The students began by touring the building, from the Governor’s ceremonial office filled with furniture made of trees uprooted by Utah’s 1999 tornado, to the operating house and senate chambers.

“I’m not a political science major, but seeing all of this is really cool,” said BYU student Lucas Farnsworth in front of the building’s Brigham Young statue. Following his graduation, Farnsworth hopes to attend medical school.

Following the tour, a panel addressed the students and took questions. The distinguished group included a journalist, legislative assistant, lawyer, state representative, and lobbyist, each of whom had unique perspective about local government.

Utah State Representative, Becky Edwards, spoke about the importance of diversity in government.

“It’s really important to have a variety of perspectives. As I’ve gone around the state, on occasion I hear a perspective on an issue and think ‘wow that really does not seem like… certainly this is not what the public thinks on this issue… it cannot possibly be!’” Edwards said about her experience as a representative. “But then you visit neighborhoods and you talk to people in different parts of your own district and you realize that the beauty of the system is that voices are so varied and so interested in the issues that it adds a robustness to the discussion. We make better policies when we listen.”

Kristen Olsen, the panel’s legal authority, also spoke about the value of diversity, but a diversity of work experience.

“I did a lot of study abroads, I worked abroad, and I basically just took any fun opportunity that came up. And if no fun opportunities came up, I created them. During my master’s program I developed a research project I could do in the West Bank in Jerusalem and I did it. And while all of these experiences definitely slowed me down, I don’t regret them at all because those experiences helped me get the most out of law school and my legal career.”

Students then had the opportunity to “speed-network” with their choice 10 of professionals in attendance.

BYU students touring the Utah Capitol. The Salt Lake Chapter of BYU PAS hosted a day at the Capitol complete with speed networking. BYU students touring the Utah Capitol. The Salt Lake Chapter of BYU PAS hosted a day at the Capitol complete with speed networking. BYU students touring the Utah Capitol. The Salt Lake Chapter of BYU PAS hosted a day at the Capitol complete with speed networking. BYU students touring the Utah Capitol. The Salt Lake Chapter of BYU PAS hosted a day at the Capitol complete with speed networking. BYU students touring the Utah Capitol. The Salt Lake Chapter of BYU PAS hosted a day at the Capitol complete with speed networking. BYU students touring the Utah Capitol. The Salt Lake Chapter of BYU PAS hosted a day at the Capitol complete with speed networking. BYU students touring the Utah Capitol. The Salt Lake Chapter of BYU PAS hosted a day at the Capitol complete with speed networking. BYU students touring the Utah Capitol. The Salt Lake Chapter of BYU PAS hosted a day at the Capitol complete with speed networking. BYU students touring the Utah Capitol. The Salt Lake Chapter of BYU PAS hosted a day at the Capitol complete with speed networking. BYU students touring the Utah Capitol. The Salt Lake Chapter of BYU PAS hosted a day at the Capitol complete with speed networking.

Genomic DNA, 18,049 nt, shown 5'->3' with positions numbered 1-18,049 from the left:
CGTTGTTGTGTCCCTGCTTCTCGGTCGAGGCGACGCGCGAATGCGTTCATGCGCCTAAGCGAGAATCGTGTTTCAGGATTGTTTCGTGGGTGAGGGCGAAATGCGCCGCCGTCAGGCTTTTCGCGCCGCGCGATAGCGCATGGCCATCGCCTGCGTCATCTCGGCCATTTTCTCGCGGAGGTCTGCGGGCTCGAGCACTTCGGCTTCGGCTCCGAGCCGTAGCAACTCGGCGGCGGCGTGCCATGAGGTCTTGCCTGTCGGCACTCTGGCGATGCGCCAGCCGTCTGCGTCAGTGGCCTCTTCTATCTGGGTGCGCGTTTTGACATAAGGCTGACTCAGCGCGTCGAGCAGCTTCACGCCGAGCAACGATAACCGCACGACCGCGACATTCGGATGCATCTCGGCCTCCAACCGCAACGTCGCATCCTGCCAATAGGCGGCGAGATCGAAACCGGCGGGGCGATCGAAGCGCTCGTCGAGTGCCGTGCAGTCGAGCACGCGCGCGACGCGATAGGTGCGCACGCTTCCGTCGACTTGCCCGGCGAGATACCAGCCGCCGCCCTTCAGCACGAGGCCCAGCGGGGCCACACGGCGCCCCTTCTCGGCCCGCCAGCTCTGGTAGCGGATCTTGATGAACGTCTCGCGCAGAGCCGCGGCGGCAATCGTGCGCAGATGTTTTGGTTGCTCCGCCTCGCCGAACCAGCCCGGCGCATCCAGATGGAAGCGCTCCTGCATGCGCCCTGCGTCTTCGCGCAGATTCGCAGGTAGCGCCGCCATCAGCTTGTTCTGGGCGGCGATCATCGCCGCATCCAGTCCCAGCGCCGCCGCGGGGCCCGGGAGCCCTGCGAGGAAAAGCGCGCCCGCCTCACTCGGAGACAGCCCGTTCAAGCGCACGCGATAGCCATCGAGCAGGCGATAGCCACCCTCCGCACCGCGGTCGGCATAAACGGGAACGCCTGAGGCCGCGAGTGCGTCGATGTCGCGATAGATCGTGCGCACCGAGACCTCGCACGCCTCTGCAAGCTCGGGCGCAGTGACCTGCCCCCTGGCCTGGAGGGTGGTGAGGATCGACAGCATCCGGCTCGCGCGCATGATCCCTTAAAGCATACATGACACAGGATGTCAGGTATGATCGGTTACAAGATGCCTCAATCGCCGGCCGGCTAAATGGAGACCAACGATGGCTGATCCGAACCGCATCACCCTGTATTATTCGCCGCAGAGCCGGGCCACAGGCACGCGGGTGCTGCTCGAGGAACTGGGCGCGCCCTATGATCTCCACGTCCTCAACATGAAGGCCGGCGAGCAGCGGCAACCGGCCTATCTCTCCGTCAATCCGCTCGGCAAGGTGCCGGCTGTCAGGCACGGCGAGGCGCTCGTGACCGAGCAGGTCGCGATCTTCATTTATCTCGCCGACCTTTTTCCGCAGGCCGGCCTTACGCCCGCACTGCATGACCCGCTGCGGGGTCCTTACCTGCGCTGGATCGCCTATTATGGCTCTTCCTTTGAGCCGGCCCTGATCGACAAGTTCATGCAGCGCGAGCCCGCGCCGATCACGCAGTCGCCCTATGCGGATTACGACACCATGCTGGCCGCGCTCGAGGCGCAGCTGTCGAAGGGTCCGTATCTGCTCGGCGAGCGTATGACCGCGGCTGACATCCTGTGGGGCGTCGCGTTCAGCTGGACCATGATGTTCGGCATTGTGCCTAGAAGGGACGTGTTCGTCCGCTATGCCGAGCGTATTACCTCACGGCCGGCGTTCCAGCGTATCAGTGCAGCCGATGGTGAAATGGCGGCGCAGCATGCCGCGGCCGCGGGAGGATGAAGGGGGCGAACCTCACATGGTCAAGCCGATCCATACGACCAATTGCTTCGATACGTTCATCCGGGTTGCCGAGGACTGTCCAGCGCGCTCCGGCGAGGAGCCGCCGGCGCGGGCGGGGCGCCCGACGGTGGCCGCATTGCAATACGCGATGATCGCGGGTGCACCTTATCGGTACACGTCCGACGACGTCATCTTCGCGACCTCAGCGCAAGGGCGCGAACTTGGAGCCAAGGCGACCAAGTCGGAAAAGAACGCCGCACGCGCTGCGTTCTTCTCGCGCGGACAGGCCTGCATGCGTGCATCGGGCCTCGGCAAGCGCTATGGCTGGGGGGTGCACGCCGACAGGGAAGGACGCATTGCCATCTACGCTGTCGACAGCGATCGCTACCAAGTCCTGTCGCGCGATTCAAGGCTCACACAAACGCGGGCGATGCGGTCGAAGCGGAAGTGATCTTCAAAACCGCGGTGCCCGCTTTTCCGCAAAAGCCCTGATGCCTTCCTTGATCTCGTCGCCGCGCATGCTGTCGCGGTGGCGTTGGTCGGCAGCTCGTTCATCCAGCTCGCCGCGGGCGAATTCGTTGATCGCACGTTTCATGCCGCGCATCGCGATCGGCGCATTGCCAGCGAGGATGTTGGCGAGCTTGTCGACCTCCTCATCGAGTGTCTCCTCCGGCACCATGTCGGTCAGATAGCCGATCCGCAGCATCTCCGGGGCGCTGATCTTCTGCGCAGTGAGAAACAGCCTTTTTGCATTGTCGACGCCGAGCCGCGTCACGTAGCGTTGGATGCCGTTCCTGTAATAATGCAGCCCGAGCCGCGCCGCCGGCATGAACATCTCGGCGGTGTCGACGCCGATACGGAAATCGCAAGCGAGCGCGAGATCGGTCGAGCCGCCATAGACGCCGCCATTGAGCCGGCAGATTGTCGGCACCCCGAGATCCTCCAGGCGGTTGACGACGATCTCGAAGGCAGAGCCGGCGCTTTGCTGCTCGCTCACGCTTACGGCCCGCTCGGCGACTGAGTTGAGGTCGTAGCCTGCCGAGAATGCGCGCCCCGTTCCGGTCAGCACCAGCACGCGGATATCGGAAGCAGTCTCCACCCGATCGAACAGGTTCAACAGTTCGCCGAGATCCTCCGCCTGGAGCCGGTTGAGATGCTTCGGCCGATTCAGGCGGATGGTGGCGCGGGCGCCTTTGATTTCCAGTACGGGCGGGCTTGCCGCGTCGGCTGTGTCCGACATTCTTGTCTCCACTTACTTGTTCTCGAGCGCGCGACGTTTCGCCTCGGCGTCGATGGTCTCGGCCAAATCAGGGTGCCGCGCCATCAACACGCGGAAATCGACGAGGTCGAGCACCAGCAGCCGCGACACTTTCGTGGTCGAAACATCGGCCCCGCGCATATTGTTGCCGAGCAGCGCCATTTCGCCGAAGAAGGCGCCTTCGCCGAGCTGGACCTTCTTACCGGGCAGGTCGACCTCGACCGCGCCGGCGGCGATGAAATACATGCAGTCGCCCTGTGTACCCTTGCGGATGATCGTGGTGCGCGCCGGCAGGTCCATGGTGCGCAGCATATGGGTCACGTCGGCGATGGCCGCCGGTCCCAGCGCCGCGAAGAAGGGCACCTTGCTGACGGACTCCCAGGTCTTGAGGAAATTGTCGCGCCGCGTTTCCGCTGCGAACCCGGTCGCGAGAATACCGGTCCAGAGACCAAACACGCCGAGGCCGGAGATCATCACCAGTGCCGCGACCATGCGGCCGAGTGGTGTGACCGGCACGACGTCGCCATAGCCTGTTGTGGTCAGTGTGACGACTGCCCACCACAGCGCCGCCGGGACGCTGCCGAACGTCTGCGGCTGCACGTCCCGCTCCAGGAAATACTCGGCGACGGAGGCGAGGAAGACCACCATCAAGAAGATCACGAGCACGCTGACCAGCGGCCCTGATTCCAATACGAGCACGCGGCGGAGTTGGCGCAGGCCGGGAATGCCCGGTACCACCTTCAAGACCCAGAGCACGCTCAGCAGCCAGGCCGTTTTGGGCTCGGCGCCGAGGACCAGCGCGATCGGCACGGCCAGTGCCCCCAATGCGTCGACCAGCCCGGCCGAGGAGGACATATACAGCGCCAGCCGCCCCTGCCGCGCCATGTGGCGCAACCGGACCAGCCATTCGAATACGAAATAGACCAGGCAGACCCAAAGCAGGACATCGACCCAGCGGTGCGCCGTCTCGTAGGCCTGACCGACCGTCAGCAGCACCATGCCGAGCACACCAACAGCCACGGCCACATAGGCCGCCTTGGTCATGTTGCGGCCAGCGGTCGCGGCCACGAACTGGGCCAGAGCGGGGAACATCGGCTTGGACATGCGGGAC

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BYU students touring the Utah Capitol. The Salt Lake Chapter of BYU PAS hosted a day at the Capitol complete with speed networking.

“This was an invaluable experience in helping me decide what directions I will take in my life. Being able to talk to real-life experts and receive their advice influenced my decision making process greatly,” said BYU student, Matt Benson.

Another student, Thomas Richins said, “What once seemed impossible for me, is now very possible. I went into the Capitol with a desire to learn, but with little knowledge, and left the Capitol with a new sense of purpose. The most important thing I took away from this experience was a greater appreciation for government.”

Throughout the day, trusted community leaders came together to inspire a new band of college students, stated well by Rep. Edwards during her remarks.

“If I were to leave a plea or invitation with all of you it would be that public service is called public service for a reason: it is intended to be a wide range of people from the populace who decide for a season in their life they are going to serve the people of their community.”